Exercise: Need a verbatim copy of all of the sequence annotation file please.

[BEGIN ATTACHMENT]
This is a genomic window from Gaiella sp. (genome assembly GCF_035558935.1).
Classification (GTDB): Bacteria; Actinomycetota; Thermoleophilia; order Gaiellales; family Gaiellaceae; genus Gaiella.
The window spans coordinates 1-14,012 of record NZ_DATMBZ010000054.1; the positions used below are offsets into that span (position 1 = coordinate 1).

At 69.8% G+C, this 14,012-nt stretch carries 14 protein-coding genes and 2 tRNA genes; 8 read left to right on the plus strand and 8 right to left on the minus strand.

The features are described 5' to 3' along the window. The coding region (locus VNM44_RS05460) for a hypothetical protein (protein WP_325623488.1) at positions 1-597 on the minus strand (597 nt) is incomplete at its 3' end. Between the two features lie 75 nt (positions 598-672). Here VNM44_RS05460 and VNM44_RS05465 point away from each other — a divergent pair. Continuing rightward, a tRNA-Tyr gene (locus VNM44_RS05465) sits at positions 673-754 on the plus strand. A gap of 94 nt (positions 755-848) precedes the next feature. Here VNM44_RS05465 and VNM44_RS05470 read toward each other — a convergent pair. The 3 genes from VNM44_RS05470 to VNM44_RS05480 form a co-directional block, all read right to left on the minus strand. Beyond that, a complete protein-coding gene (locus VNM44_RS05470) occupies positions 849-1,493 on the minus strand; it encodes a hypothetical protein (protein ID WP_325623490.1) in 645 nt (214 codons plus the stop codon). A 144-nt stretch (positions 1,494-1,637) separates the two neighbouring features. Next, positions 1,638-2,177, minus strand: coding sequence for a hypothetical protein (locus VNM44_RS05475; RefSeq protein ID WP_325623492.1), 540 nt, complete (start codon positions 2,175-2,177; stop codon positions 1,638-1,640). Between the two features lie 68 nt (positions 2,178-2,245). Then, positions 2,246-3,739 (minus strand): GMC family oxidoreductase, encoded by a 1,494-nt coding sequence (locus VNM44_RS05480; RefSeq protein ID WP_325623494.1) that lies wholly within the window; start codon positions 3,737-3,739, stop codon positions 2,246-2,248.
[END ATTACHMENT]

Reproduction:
This is a genomic window from Gaiella sp. (genome assembly GCF_035558935.1).
Classification (GTDB): Bacteria; Actinomycetota; Thermoleophilia; order Gaiellales; family Gaiellaceae; genus Gaiella.
The window spans coordinates 1-14,012 of record NZ_DATMBZ010000054.1; the positions used below are offsets into that span (position 1 = coordinate 1).

At 69.8% G+C, this 14,012-nt stretch carries 14 protein-coding genes and 2 tRNA genes; 8 read left to right on the plus strand and 8 right to left on the minus strand.

The features are described 5' to 3' along the window. The coding region (locus VNM44_RS05460) for a hypothetical protein (protein WP_325623488.1) at positions 1-597 on the minus strand (597 nt) is incomplete at its 3' end. Between the two features lie 75 nt (positions 598-672). Here VNM44_RS05460 and VNM44_RS05465 point away from each other — a divergent pair. Continuing rightward, a tRNA-Tyr gene (locus VNM44_RS05465) sits at positions 673-754 on the plus strand. A gap of 94 nt (positions 755-848) precedes the next feature. Here VNM44_RS05465 and VNM44_RS05470 read toward each other — a convergent pair. The 3 genes from VNM44_RS05470 to VNM44_RS05480 form a co-directional block, all read right to left on the minus strand. Beyond that, a complete protein-coding gene (locus VNM44_RS05470) occupies positions 849-1,493 on the minus strand; it encodes a hypothetical protein (protein ID WP_325623490.1) in 645 nt (214 codons plus the stop codon). A 144-nt stretch (positions 1,494-1,637) separates the two neighbouring features. Next, positions 1,638-2,177, minus strand: coding sequence for a hypothetical protein (locus VNM44_RS05475; RefSeq protein ID WP_325623492.1), 540 nt, complete (start codon positions 2,175-2,177; stop codon positions 1,638-1,640). Between the two features lie 68 nt (positions 2,178-2,245). Then, positions 2,246-3,739 (minus strand): GMC family oxidoreductase, encoded by a 1,494-nt coding sequence (locus VNM44_RS05480; RefSeq protein ID WP_325623494.1) that lies wholly within the window; start codon positions 3,737-3,739, stop codon positions 2,246-2,248.